Bill Cosby, who lost his only son to gun violence, says that gun possession was the determining factor in Trayvon Martin’s death and that George Zimmerman’s gun, not his views on race, killed the unarmed 17-year-old.
While he never mentioned Zimmerman, the neighborhood watchmen charged last week with second-degree murder in the February shooting death of Trayvon, Cosby alluded to key facts in the case when he told CNN’s “State of the Union” that it “doesn’t make any difference if he’s racist or not racist. If he’s scared to death and not a racist, it’s still a confrontational provoking of something” that made the gun owner use deadly force.
Cosby insists he has nothing against people having firearms in their homes to protect against intruders; indeed, he said he once had one of his own in his own home to “protect his family.” Still, he said, carrying a gun in the street changes people—making them bolder and much more dangerous. “When a person has a gun, sometimes their mind clicks that this thing… will win arguments and straighten people out.”
Of course, Cosby’s comments come as the nation looks to Trayvon’s death in considering just how lax gun laws harm, rather than protect, American citizens. Just last week, New York City mayor Michael Bloomberg, joined by the NAACP and the National Urban League, launched a national campaign against gun laws he says, “justify civilian gun play.” Bloomberg’s campaign, called Second Chance At Shoot First, aims to repeal the controversial Stand Your Ground law, which allows gun owners to use deadly force when they feel they’re under threat of serious bodily harm or death. Twenty-five states have the law.
Still, even as legislators with sense call for more reasonable legislation that would hold accountable people who shoot the crap out of others just because they can, the NRA is busy, busy, busy pushing through gun legislation that puts more weapons in more peoples’ hands—even in places where people really have no business having guns. The highlights, as listed in a recent post by Talking Points Memo:
— In 2009, President Obama enacted legislation permitting firearms in national parks.
— In 2009, Arizona and Tennessee passed laws letting people carry guns in bars.
— In 2010, Louisiana approved a bill letting people carry firearms in houses of worship.
— In 2011, the U.S. House of Representatives passed, with considerable bipartisan support, a bill that makes a firearm-carry permit in one state valid in every other state.
— In 2011, Mississippi enacted legislation allowing people to carry firearms on college campuses, and in bars and churches. Later that year, the measure was expanded to include sporting events, polling places, airports, courthouses and other government localities.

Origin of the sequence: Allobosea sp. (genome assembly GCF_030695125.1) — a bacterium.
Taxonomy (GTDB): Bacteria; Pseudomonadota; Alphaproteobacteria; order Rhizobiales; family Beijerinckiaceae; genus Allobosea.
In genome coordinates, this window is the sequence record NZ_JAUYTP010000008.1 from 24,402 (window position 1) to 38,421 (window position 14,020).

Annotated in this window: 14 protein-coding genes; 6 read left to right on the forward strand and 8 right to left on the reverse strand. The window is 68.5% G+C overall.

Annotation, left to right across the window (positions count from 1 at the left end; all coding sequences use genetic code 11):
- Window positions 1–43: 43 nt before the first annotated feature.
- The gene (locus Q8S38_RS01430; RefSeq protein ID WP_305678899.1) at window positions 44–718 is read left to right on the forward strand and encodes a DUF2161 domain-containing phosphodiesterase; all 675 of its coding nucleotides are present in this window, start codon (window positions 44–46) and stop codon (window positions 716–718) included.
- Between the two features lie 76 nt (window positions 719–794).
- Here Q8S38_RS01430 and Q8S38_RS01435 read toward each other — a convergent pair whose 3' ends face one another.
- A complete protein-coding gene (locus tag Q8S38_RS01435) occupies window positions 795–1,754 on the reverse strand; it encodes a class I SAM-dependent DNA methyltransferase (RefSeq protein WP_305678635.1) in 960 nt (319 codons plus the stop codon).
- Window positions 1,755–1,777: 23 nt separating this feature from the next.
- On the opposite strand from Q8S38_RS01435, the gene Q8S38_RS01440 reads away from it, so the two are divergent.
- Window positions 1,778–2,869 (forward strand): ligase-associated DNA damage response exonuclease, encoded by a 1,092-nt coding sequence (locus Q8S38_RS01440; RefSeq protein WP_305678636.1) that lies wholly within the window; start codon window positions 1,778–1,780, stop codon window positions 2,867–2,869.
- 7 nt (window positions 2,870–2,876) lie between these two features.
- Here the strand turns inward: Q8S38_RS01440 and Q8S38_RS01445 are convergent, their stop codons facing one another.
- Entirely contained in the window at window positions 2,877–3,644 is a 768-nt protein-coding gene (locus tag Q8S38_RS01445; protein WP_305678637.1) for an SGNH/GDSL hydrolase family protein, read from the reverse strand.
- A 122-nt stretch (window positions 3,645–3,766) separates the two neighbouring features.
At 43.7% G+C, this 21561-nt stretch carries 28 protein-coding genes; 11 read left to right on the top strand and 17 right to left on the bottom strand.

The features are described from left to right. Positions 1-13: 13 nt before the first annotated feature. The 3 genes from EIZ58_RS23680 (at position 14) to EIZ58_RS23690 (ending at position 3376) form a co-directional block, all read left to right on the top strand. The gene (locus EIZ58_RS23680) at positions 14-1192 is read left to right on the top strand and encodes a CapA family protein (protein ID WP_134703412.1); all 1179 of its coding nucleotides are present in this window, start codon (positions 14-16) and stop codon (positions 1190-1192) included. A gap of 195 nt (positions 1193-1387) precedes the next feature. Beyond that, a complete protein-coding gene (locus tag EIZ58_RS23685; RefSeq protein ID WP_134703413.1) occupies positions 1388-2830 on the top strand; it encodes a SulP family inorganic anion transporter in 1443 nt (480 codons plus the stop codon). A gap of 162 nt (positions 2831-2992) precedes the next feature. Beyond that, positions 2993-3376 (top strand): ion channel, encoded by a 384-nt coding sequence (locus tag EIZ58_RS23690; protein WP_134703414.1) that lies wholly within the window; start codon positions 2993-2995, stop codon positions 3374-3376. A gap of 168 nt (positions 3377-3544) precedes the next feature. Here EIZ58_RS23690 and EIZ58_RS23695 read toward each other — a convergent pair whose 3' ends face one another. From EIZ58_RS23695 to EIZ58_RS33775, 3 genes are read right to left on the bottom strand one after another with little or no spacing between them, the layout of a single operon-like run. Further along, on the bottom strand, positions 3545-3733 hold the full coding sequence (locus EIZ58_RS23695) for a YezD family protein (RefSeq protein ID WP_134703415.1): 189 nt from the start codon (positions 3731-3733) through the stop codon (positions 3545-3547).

TPM notes that the list does not include NRA victories at beating back gun-control efforts, such as prohibiting people on a government-designated terror watch list from buying a firearm, or closing a loophole that allows sales of weapons at gun shows. Right here in Georgia, politicians are still pushing legislation that would allow students to carry guns on college campuses.
What does this mean for African American parents and parents of children of color? More guns in the hands of the very people like George Zimmerman, who take one look at our kids, assume they’re thugs and criminals, and, with the blessing of the good ol’ boys—our state governments—shoot to kill and then get away with murdering our children. I’m going to go ahead and call it what it is: state-sanctioned lynching. Except it’s done with bullets instead of rope.
I grew up in a house with guns. I have family members who carry them with them wherever they go and one who even sleeps with it under his pillow. While I recognize their right to own and carry them, their weapons make me uncomfortable as hell. Always have. And it scares me to no end that my college student son or my young nephews or my African American husband could be walking down the street and some fool like Zimmerman could feel “threatened” enough by their skin or their clothing or their prejudices to shoot to kill—with our state’s blessing.
Bill Cosby said it best: “When you tell me that you’re going to protect the neighborhood that I live in, I don’t want you to have a gun. I want you to be able to see something, report it and get out of the way.” While I still believe race was the impetus for Trayvon’s death, I agree with Cosby that America’s obsession with guns is what made his killing possible. [Note: mainstream media is making quick work of twisting Cosby's words to make it seem as if he's suggesting race didn't have anything to do with the Trayvon Martin case—probably because it makes them feel really awesome to have their beloved Dr. Huxtable seemingly discount the corrosive effects of racism in this case. I urge you to watch the video, because Dr. Cosby DID NOT say race didn't have anything to do with Trayvon's killing; he simply said Trayvon died because Zimmerman, whether he is racist or not, had a gun. See for yourself HERE.] And it’s high time that we really consider what we lose when we allow people to walk into churches, campuses and yes, neighborhoods, with guns up in their waists.
1. Deadly School Shooting in Ohio—Yet Another Example of America’s Gun Obsession (UPDATE)
2. Boy Shoots His Mother at Point Blank Range—And Puts Our Parenting Conflicts In Perspective
3. Black Boy Swagger, Black Mom Fear
4. Teenager Killed in Florida by Neighborhood Watch Brings Terror To My Heart